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Milwaukee's Daily Magazine for Saturday, July 26, 2014

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The Natya Dance Theatre of Chicago performed at the Peck Pavilion Tuesday night.
The Natya Dance Theatre of Chicago performed at the Peck Pavilion Tuesday night. (Photo: Amitava Sarkar)

Natya dancers simply divine

The classical form of South Indian dance known as Bharatanatyam is derived from temple dancing. In ancient Hindu houses of worship, female devotees known as "Devadasis" performed elaborate rituals carried out with dance and music for the praise of various deities. 

Today, Bharatanatyam is the among most popular and well-known of all Indian dance traditions, and the Natya Dance Theatre (NDT) of Chicago is one of the premier Indian dance companies in the United States. The troupe visited the Peck Pavilion Tuesday night as part of the summer LIVE @Peck Pavilion series, exposing Milwaukee audiences to this ancient genre.

The dancers seek to tell the stories of Hindu gods through steps, facial expressions and hand gestures. There seem to be no accidents in Bharatanatyam, and so there were no noticeable mistakes in the compositions of the NDT.

It would seem that each foot, each finger and each dart of the eye was carefully calculated, precisely executed – almost divinely appointed. The dancers cultivated, in their careful movements and serene faces, an aura of holy devotion, of religious fervor. They proved themselves worthy successors to their ancient Devadasi forebears.

Any dancer would hate to make a false step but usually has the comfort of knowing the audience will not notice; because of the bells affixed to their ankles, an out-of-place foot for a Natya dancer would be both visible and audible, and by some miracle there seemed to be none. They moved seamlessly as a group but also leaped apart for individual performances. In this way they retained both a sense of cohesion but also of contrast.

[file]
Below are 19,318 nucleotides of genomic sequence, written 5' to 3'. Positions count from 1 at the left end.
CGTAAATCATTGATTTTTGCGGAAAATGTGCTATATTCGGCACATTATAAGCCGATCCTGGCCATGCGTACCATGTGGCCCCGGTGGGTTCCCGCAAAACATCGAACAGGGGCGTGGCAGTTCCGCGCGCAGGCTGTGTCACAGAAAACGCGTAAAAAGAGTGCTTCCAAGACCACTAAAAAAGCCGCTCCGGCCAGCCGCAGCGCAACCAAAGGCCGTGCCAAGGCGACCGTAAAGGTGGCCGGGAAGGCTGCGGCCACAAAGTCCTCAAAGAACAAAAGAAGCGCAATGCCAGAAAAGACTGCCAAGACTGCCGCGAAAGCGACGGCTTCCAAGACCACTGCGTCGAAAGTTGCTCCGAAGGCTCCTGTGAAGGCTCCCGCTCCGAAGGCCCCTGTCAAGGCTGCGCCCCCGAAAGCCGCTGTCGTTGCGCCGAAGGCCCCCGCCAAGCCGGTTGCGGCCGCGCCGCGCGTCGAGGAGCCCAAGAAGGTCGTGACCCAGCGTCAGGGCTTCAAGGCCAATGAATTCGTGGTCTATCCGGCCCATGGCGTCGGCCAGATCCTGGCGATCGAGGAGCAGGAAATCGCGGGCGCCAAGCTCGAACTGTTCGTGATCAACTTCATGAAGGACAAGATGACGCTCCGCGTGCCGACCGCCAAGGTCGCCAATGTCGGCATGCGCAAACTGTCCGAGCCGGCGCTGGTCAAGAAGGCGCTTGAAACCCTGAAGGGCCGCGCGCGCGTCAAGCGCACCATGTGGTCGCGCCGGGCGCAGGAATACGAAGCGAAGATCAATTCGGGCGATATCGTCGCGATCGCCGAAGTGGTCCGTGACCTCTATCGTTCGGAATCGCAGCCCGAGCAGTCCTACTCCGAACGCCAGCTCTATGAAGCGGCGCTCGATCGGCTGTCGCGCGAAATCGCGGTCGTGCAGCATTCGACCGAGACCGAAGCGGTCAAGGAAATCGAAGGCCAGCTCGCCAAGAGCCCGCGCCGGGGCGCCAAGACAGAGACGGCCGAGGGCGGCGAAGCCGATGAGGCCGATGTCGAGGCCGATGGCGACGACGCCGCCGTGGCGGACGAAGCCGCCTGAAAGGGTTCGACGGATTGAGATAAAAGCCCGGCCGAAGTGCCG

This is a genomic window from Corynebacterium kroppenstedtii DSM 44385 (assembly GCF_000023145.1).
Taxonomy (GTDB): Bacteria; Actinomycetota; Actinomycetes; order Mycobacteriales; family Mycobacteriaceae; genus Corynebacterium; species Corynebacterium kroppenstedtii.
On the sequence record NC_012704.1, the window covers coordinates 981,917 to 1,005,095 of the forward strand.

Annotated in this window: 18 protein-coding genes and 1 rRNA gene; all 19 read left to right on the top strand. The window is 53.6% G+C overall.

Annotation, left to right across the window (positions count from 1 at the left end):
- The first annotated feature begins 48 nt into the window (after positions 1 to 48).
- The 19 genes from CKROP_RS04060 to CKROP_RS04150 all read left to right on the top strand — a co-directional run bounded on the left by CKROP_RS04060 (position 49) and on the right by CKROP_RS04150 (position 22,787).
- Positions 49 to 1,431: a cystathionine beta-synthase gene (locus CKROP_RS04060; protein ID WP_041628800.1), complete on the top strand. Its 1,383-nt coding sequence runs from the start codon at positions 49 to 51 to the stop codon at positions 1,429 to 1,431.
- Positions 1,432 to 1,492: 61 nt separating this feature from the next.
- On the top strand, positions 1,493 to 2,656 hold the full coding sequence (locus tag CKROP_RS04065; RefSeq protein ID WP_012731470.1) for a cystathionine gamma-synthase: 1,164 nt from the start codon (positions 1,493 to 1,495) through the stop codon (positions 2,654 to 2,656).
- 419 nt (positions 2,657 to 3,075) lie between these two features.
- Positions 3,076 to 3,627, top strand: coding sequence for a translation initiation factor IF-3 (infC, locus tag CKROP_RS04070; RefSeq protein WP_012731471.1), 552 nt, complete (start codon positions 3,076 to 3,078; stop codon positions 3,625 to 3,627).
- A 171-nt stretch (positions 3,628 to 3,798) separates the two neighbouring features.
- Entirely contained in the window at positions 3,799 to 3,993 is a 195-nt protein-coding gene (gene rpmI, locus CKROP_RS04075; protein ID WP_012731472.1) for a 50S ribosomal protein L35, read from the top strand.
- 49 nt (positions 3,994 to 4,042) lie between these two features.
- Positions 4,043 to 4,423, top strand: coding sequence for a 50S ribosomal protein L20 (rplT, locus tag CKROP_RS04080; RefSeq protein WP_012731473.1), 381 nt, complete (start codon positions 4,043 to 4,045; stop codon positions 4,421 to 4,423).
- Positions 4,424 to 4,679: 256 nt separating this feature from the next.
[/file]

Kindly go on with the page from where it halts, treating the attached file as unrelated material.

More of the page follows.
The company’s vibrantly-colored costumes and elaborate traditional jewelry did not distract from the artistry of their actual dance. Bharatanatyam relies heavily on facial communication; eye movements ("drishti bhedas") are especially integral to the composition. Performers who must be silent storytellers always run the risk of looking like overzealous mimes; the Natya dancers, however, were far too graceful to ham it up. They were admirable actresses, relying on emphatic but statuesque hand gestures and heavy, meaningful glances to tell their tale. Their movements were as articulate as any words could have been.

The preservation of this dance technique is important to the identity of people of Indian descent or those who espouse the Hindu religion; however, it is equally enriching to the foreign audience. No matter what your background or beliefs, when watching the Natya Dance Theatre, you feel as if you are on holy ground.

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